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News stand: What the papers say


Britain's Olympic athletes may be asked to wear anti-pollution filters during this summer's Athens games to prevent the city's smogladen air from affecting their performance.


Tony Blair's No 10 think tank is looking at replacing the greenbelt with a number of new national parks in a bid to free up land for housebuilding.

Ministers believe population trends demand new land be freed up for development. The think tank is also considering charges for driving in motorway fast lanes as a precursor to charging for full motorway user charging.

Supermarkets are using loopholes in the law to double the size of their stores without planning permission, making it impossible for local authorities to protect already ailing town centres. Stores have realised they can put an extra floor in their stores, doubling their retail area and escaping the need for planning permission because there is no visible change to the building outside.

A series of 12 earthquakes hit Papua, Indonesia, on Saturday killing at least 29 people and injuring more than 200. The Richter 6.9 events damaged the airport, main hospital, churches and houses.


Scotland's target of recycling 25% of its waste by 2006 will be missed. Councils managed to recycle only 7% of waste last year.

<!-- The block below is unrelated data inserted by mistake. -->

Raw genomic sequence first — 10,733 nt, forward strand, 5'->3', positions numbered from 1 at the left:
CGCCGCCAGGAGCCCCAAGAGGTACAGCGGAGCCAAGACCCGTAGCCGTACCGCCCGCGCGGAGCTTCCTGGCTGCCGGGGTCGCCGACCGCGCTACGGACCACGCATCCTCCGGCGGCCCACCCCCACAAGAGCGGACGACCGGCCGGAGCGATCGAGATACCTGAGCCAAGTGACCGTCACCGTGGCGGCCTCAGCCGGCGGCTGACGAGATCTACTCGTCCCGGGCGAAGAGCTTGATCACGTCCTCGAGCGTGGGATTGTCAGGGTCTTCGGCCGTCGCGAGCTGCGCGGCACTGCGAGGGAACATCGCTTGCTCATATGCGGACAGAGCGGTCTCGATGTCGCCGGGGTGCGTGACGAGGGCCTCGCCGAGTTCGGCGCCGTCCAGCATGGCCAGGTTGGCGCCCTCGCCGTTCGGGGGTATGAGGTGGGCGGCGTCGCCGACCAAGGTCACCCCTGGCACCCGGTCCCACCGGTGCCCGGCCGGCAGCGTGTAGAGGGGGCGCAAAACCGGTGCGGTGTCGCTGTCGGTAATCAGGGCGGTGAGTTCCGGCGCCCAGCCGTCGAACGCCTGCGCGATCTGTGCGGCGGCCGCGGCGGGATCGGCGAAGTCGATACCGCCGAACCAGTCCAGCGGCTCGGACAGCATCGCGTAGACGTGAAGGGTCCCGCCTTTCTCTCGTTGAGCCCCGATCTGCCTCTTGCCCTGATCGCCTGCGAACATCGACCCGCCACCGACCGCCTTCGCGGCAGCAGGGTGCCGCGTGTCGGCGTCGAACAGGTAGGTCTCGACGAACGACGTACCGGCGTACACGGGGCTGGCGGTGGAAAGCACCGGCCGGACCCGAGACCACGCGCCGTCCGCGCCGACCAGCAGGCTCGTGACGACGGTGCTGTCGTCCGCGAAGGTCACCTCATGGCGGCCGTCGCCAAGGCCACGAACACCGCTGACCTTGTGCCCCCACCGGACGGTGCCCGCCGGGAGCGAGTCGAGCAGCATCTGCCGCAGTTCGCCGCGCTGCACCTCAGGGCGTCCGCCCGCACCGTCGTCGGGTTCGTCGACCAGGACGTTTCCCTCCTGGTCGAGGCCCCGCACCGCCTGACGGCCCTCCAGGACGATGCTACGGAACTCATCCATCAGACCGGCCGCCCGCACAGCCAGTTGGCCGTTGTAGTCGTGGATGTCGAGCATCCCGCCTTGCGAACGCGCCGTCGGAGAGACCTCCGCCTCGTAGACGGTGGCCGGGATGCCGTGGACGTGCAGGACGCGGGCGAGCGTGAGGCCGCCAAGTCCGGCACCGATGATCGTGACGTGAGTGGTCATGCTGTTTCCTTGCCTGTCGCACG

A £65M repair bill for the Forth Road Bridge threatens plans to upgrade the heavily congested link road. Bridge managers are warning they will cancel funding for the £30M upgrade to the A8000 while the bridge remains in a 'substandard' condition.


The European Commission is investigating the award, without tender, of a £1.4bn Romanian motorway contract to US contractor Bechtel. The 450km road would link Bucharest with Budapest in Hungary. Award of the contract to Bechtel took place following discussions between the US and Romanian governments.

The government is thought to be close to ruling on whether a £10bn rail freight scheme can go ahead. Freight company Central Railway wants to run truck shuttle trains from Liverpool to northern France, but needs permission to build a new rail line.

European Union countries will in future be able to finance large projects without having to include the amounts as part of their public debts, if they can show that the private sector company is carrying the risk under new procurement rules to be unveiled this week.


The Labour Party this week expelled one of its founding trade unions, the Rail, Maritime & Transport Workers Union (RMT), for allowing its members to belong to other political parties.

The UK's most famous steam locomotive, the Flying Scotsman, is up for sale. Fears are growing that it will be shipped abroad or end up in a museum.


Irish authorities have been criticised by the Environmental Protection Agency for failing to introduce adequate measures to prevent water pollution in rivers and lakes. Nearly 40% of lakes and rivers breach European Union water quality standards.

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